Bonum Certa Men Certa

List of Academics Who Are Protecting Patent Trolls

Some, including Adam Mossoff, are associated with Conservative think tanks [1, 2]

Trolls-friendly professors



Summary: In the face of a system that is so abusive and unjust, the above academics oppose a reform that would limit the reach of Eastern District of Texas, capital of patent trolls

TITLES can be misleading. They don't say much about a person's affiliation or integrity and when universities are privately-owned and funded by large corporations it's not enough to interpret the title "professor" as an instant legitimiser or indication of impartiality. There are still academics who promote GMOs, for example, but many are funded (one way or another, directly or indirectly) by the likes of Monsanto. It's a lucrative business with billions of dollars at stake; throwing some corporate money at universities is ordinary practice, more so in the US than in Europe (where the EPO even pays academic publishers to print what EPO marketers write).



This week, Patently-O wrote about "28 Law Professors" (the term Professor does not mean in the US what it means in the rest of the world, some are just lecturers or RAs) and said they they sent a letter to politicians. "The new letter," according to Professor Dennis Crouch (who does not agree with them), "argues that the venue limiting proposals are basically serving as a mechanism of weakening the power of patent holders: “The reality is that the major proponents of changing the venue rules are primarily large high-tech companies and retailers with an online presence sued in the Eastern District of Texas that would rather litigate in a small number of more defendant-friendly jurisdictions.”"

Well, obviously. Put another way, those who oppose patent trolls want their cesspool, the Eastern District of Texas, to stop its madness. The Eastern District of Texas openly promotes its bias and hopes to promote litigation this way. This is not acceptable. It does not help innovators, it merely hurts them. What kind of academics support such a system? What does that say about such academics and the institutions that pay their salaries?

"The District of Massachusetts ruled that Limelight Networks did not infringe, but one decade later (and millions of dollars in legal fees) there is an outcome that has been favourable mostly to patent lawyers. How typical!"Blockstream, says a new article by Mike Masnick, "Promises Not To Abuse Patents" even though it hasn't got patents. "Over the years," he writes, "we've discussed various examples of tech companies taking a stand against patent abuse. That is, in lieu of actual patent reform to fix a broken system, some companies are doing things on their own (we even had a podcast discussing a bunch of examples). One of my personal favorites was Twitter's Innovator's Patent Agreement which effectively lets the named inventors on the patent issue their own licenses to undermine trolls should the patents ever fall into trollish hands. Think of it as something of a poison pill to make the patents worth a lot less to pure trolls. One of the tricks though has been convincing smaller startups to take some of these steps -- even the license on transfer network, which is sort of a no brainer for startups. So it's good to see, as pointed out by EFF, that Blockstream, a fascinating company in the blockchain space that employs a ton of super smart people, take a big commitment to be a good player in the patent realm."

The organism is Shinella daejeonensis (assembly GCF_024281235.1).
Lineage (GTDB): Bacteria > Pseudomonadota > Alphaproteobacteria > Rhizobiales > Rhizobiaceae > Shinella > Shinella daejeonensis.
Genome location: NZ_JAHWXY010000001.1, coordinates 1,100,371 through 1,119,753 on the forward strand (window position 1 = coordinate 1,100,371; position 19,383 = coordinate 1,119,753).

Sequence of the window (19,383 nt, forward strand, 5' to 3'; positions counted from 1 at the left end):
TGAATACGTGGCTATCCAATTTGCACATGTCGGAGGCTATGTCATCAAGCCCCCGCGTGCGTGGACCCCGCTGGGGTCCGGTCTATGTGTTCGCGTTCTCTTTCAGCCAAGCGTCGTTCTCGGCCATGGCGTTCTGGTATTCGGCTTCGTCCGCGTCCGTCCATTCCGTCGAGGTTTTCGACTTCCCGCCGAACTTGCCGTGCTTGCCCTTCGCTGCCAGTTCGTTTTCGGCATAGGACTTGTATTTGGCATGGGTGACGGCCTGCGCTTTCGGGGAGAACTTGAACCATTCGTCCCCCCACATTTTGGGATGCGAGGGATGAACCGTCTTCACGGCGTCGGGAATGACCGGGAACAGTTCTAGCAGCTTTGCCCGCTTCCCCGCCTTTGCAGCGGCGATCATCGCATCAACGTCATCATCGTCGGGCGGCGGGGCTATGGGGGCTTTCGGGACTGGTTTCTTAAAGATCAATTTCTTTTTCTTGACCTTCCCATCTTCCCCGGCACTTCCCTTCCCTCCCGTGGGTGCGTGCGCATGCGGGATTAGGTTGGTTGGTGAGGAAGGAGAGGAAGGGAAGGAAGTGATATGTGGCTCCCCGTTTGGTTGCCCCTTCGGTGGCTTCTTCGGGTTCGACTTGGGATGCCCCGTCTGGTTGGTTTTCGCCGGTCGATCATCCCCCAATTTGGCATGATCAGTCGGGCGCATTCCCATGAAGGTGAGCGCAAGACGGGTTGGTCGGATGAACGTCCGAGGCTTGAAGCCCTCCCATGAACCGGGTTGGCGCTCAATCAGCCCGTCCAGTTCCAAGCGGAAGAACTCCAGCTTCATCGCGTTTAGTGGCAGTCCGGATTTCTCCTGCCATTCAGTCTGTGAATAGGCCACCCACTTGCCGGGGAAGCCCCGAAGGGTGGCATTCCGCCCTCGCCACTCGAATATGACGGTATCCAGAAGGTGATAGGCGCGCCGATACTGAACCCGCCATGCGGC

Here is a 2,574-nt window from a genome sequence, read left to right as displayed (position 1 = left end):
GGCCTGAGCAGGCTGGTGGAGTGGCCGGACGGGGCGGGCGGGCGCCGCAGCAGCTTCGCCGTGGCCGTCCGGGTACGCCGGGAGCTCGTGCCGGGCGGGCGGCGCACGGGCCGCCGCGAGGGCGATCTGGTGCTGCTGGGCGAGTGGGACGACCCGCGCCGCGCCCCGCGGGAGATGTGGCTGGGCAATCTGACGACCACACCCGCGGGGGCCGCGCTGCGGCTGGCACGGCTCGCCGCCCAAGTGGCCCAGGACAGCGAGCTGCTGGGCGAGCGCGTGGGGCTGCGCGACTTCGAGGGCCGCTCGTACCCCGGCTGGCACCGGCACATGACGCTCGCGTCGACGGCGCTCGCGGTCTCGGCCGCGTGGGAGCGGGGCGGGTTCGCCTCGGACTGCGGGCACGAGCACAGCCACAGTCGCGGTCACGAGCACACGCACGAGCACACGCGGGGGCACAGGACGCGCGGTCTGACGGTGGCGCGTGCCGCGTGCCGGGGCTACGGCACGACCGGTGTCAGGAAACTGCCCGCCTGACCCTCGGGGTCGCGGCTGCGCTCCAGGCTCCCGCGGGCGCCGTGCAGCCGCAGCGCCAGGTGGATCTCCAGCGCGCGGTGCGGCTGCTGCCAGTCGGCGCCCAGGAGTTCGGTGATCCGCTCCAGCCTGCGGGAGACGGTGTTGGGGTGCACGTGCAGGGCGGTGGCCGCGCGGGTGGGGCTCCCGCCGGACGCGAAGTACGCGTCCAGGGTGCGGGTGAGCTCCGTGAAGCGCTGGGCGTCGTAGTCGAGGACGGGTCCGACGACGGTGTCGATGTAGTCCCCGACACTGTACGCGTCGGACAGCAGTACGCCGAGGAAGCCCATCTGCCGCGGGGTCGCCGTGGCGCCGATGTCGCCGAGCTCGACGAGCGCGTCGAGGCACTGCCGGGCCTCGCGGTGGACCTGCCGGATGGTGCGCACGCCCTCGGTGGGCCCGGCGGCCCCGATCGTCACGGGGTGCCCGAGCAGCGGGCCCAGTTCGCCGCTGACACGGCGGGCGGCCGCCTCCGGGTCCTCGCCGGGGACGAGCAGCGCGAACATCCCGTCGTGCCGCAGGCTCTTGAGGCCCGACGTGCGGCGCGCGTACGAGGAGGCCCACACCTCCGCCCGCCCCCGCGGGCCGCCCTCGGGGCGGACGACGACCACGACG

Perhaps Blockstream has some impending patents and is preparing for backlash when the public finds out about it. Still, what happens if Blockstream gets bought by some hostile company along with its patents? Or worse: what is the patents are sold to trolls? Will the pledge still be applicable? It's quite chaotic out there as one single company can be compelled to pay $54 million in 'damages' over one single patent, as per the Supreme Court's ruling in this case (Akamai v Limelight Networks). To quote MIP: "Limelight Networks has entered into a settlement agreement with Akamai Technologies to end the longstanding battle over a global hosting patent. The settlement converts the $51 million judgment into a $54 million license that will be paid in 12 equal quarterly installments starting August 1."

Where does all of that money go? Surely not R&D. Limelight Networks is based in Arizona and the plaintiff/s included MIT, which produces no products and enjoys funding from taxpayers. The District of Massachusetts ruled that Limelight Networks did not infringe, but one decade later (and millions of dollars in legal fees) there is an outcome that has been favourable mostly to patent lawyers. How typical!

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